UDMF parties agree in principle to merge

April 14, 2017 00:05 AM Republica


Leaders say unification may happen before polls
KATHMANDU, April 15: Six constituent parties of the United Democratic Madhesi Front (UDMF) have agreed in principle to merge, in a fresh bid to form a strong force representing the tarai.

The much-talked-about merger between the Madhes-based parties could soon be a reality, possibly before the local-level polls slated for May 14, if everything goes as planned, two senior UDMF leaders said on Thursday, adding the negotiations have reached their final stages.

The six parties are Tarai Madhes Democratic Party, Sadbhavana Party, National Madhes Socialist Party, Madhesi People's Rights Forum-Republican, Tarai Madhes Sadhbhavana Party and Federal Sadhbhavana Party.

Upendra Yadav-led Federal Socialist Forum Nepal (FSFN), however, is not involved in the talks.

"There has been an understanding among the six parties to go to merger without any delay. The atmosphere is very positive this time around. The merger could happen anytime soon if everything goes as planned," Tarai Madhes Democratic Party's Mahantha Thakur told Republica.

The understanding was reached during a meeting on Wednesday.

Stating that they were in favor of early merger, the UDMF leaders said they would stand and work united "for or against" the polls based on the outcomes of informal talks taking place to resolve the Madhes crisis.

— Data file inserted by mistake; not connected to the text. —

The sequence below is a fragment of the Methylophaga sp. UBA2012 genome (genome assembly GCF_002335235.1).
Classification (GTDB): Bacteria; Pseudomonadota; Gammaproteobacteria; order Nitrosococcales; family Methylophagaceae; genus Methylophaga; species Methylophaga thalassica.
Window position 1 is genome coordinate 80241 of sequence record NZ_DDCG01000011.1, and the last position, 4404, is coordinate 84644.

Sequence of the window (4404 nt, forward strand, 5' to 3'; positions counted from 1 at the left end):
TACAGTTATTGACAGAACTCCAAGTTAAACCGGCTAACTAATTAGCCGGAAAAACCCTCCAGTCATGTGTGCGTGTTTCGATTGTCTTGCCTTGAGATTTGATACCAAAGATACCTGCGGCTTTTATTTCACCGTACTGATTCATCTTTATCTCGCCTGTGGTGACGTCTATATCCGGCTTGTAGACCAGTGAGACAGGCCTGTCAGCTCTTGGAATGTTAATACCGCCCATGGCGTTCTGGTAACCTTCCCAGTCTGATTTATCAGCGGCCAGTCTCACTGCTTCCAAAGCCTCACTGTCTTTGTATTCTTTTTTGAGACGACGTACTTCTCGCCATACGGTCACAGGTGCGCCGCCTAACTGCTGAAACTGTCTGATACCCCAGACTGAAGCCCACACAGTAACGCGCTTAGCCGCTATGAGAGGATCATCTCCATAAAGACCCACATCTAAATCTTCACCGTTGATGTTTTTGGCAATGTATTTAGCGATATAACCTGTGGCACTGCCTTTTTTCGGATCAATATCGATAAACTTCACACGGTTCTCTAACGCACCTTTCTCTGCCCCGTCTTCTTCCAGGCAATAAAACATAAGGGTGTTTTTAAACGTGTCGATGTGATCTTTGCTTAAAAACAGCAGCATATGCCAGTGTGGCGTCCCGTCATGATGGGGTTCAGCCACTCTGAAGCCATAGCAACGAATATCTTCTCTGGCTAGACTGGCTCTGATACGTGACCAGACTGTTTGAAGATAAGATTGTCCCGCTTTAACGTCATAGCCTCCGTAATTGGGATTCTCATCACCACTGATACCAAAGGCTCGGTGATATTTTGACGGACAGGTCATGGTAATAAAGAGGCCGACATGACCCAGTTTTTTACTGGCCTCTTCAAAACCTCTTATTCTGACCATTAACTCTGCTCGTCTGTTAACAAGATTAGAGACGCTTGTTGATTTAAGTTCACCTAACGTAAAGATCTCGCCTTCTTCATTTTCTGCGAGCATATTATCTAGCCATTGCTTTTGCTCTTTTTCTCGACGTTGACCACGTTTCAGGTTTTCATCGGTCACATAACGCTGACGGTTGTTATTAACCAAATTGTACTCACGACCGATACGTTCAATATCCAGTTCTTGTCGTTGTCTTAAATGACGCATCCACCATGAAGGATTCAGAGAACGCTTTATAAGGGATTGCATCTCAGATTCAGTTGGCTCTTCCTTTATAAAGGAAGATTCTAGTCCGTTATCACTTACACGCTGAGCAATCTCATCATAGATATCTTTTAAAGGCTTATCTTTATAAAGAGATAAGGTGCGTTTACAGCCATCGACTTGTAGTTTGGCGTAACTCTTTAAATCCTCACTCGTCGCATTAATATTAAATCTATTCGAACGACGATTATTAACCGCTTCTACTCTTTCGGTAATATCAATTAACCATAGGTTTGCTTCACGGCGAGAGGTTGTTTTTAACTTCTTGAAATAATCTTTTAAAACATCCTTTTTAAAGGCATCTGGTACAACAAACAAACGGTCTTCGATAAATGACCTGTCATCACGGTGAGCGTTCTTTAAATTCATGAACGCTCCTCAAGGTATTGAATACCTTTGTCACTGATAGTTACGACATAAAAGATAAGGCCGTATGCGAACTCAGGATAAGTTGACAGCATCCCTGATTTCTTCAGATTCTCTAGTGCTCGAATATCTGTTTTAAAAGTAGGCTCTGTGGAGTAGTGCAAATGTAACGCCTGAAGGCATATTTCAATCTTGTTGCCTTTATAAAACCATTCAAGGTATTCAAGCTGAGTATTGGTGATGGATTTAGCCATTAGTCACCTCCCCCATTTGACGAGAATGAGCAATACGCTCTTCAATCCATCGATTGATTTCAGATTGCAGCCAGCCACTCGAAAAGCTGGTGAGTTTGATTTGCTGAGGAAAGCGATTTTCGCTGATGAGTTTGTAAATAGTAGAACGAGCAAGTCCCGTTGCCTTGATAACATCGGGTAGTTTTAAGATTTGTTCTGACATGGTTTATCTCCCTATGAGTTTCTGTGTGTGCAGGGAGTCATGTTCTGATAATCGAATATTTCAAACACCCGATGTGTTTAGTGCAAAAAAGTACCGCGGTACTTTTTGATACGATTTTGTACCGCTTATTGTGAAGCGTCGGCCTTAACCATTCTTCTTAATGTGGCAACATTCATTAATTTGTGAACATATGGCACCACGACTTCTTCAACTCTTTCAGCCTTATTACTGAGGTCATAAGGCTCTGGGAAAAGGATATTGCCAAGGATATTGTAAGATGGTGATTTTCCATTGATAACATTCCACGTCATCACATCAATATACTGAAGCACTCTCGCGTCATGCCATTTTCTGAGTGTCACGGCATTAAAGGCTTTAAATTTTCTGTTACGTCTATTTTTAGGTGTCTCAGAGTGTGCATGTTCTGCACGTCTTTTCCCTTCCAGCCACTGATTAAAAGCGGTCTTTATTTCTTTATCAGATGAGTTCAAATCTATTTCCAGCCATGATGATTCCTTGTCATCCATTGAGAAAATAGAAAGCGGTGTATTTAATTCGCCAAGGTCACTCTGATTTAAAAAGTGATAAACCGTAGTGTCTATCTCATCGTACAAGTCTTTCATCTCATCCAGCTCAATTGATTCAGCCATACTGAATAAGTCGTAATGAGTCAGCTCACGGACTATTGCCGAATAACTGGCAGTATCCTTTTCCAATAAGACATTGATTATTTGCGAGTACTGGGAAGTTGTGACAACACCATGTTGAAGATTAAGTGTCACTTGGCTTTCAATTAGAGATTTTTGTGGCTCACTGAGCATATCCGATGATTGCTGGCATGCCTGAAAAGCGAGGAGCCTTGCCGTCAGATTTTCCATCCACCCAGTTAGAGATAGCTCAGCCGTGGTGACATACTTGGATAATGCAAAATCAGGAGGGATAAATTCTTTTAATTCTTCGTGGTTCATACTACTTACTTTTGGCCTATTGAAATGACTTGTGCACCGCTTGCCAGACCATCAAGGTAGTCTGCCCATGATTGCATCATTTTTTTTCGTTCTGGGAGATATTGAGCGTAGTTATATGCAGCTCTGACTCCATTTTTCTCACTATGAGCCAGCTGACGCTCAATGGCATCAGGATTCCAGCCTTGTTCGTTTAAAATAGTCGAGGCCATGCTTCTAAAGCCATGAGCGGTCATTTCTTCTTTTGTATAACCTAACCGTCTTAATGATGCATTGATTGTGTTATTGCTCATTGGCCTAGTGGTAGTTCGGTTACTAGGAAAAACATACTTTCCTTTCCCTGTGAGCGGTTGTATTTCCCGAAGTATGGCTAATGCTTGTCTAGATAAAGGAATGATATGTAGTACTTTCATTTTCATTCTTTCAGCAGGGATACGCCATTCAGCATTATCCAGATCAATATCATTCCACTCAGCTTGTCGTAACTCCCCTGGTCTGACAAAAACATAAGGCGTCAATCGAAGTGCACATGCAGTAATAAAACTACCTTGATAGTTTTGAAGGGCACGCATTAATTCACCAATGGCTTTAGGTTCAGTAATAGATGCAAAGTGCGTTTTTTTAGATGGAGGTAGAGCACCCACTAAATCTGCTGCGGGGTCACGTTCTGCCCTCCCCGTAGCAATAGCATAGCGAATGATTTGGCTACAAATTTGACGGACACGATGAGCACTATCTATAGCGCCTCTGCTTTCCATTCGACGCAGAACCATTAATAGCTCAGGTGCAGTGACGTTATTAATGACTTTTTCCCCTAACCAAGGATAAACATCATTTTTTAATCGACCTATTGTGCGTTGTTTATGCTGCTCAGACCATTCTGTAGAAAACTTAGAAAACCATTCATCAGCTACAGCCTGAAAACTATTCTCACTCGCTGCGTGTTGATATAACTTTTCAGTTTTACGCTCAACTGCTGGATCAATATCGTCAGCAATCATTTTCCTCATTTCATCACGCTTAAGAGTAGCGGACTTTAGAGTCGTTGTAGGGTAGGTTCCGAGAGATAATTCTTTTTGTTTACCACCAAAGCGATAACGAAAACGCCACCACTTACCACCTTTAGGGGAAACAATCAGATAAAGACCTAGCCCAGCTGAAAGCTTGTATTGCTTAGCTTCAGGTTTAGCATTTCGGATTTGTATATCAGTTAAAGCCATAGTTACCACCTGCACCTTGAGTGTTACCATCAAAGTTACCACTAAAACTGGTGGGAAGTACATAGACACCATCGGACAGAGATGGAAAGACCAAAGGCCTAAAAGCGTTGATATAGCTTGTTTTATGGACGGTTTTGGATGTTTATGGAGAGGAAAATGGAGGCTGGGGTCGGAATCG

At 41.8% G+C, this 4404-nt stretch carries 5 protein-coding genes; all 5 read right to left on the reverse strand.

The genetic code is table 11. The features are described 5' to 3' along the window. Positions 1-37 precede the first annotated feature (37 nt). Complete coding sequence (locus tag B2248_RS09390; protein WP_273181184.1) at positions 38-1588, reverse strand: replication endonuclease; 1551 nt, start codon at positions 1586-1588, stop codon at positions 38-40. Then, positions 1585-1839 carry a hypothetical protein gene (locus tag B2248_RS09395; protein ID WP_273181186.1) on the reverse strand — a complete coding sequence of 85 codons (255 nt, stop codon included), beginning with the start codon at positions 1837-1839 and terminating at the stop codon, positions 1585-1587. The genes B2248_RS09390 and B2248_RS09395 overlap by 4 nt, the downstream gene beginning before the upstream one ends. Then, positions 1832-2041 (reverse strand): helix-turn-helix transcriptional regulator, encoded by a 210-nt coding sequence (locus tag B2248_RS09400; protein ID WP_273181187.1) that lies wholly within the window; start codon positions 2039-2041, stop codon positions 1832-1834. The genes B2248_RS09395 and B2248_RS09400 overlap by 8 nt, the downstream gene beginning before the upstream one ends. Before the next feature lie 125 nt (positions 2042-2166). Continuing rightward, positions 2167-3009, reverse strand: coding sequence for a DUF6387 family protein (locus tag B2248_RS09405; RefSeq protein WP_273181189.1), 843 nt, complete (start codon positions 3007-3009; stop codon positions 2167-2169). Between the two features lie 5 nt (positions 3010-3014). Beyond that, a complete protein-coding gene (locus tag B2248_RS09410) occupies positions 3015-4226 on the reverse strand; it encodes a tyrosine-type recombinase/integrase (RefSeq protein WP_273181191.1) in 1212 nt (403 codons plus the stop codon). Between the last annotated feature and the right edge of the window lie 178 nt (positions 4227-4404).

Although second-rung leaders of the UDMF have long been holding merger talks, it's the first time the top guns have expressed their readiness to merge in a formal group meeting. 

All top UDMF leaders, except for National Madhes Socialist Party chair Sharat Singh Bhandari and Upendra Yadav, were present in the meeting. "Although Bhandari Ji didn't attend the meeting due to personal reasons, his party's representative has agreed for the merger," said Thakur.

Confirming that the talks are underway, Sadhbhavana Party Chairperson Rajendra Mahato said, "There are some issues that need to be settled before the unification."

He tried to justify the rationale behind the planned merger, saying the six parties have more or less similar ideology and agenda. "The people wish to see us united and strong. They want us to work together to fight for the cause of Madhes," Mahato told Republica.

Despite similar ideologies, some leaders said the merger could face a significant challenge over leadership issues. There are many contenders for the leadership and other top-most positions.


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